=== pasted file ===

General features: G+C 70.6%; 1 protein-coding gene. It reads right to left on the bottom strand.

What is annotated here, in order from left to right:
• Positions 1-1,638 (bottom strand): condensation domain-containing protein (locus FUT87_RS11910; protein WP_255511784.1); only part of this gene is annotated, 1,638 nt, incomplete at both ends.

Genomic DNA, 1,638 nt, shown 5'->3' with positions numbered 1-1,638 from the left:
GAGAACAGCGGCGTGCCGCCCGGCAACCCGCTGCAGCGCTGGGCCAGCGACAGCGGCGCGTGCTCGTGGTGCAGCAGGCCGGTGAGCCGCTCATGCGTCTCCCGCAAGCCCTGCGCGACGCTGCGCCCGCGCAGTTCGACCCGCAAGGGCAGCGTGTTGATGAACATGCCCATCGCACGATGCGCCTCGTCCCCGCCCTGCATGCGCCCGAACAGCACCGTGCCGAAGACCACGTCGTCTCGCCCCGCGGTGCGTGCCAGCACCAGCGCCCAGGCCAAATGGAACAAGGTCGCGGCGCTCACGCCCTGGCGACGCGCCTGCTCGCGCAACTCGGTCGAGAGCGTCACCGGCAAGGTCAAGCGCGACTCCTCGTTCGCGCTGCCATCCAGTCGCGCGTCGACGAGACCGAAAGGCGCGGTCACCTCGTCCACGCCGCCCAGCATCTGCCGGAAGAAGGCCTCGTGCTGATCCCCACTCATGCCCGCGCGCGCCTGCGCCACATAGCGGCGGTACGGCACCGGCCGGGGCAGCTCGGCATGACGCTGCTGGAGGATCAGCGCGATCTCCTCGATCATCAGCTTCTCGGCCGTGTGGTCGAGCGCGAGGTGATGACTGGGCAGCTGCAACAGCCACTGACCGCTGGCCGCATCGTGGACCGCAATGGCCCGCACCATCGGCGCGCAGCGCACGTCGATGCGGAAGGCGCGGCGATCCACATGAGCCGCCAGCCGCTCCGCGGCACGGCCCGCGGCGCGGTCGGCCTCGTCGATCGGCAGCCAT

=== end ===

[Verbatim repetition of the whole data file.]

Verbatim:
General features: G+C 70.6%; 1 protein-coding gene. It reads right to left on the bottom strand.

What is annotated here, in order from left to right:
• Positions 1-1,638 (bottom strand): condensation domain-containing protein (locus FUT87_RS11910; protein WP_255511784.1); only part of this gene is annotated, 1,638 nt, incomplete at both ends.

Genomic DNA, 1,638 nt, shown 5'->3' with positions numbered 1-1,638 from the left:
GAGAACAGCGGCGTGCCGCCCGGCAACCCGCTGCAGCGCTGGGCCAGCGACAGCGGCGCGTGCTCGTGGTGCAGCAGGCCGGTGAGCCGCTCATGCGTCTCCCGCAAGCCCTGCGCGACGCTGCGCCCGCGCAGTTCGACCCGCAAGGGCAGCGTGTTGATGAACATGCCCATCGCACGATGCGCCTCGTCCCCGCCCTGCATGCGCCCGAACAGCACCGTGCCGAAGACCACGTCGTCTCGCCCCGCGGTGCGTGCCAGCACCAGCGCCCAGGCCAAATGGAACAAGGTCGCGGCGCTCACGCCCTGGCGACGCGCCTGCTCGCGCAACTCGGTCGAGAGCGTCACCGGCAAGGTCAAGCGCGACTCCTCGTTCGCGCTGCCATCCAGTCGCGCGTCGACGAGACCGAAAGGCGCGGTCACCTCGTCCACGCCGCCCAGCATCTGCCGGAAGAAGGCCTCGTGCTGATCCCCACTCATGCCCGCGCGCGCCTGCGCCACATAGCGGCGGTACGGCACCGGCCGGGGCAGCTCGGCATGACGCTGCTGGAGGATCAGCGCGATCTCCTCGATCATCAGCTTCTCGGCCGTGTGGTCGAGCGCGAGGTGATGACTGGGCAGCTGCAACAGCCACTGACCGCTGGCCGCATCGTGGACCGCAATGGCCCGCACCATCGGCGCGCAGCGCACGTCGATGCGGAAGGCGCGGCGATCCACATGAGCCGCCAGCCGCTCCGCGGCACGGCCCGCGGCGCGGTCGGCCTCGTCGATCGGCAGCCAT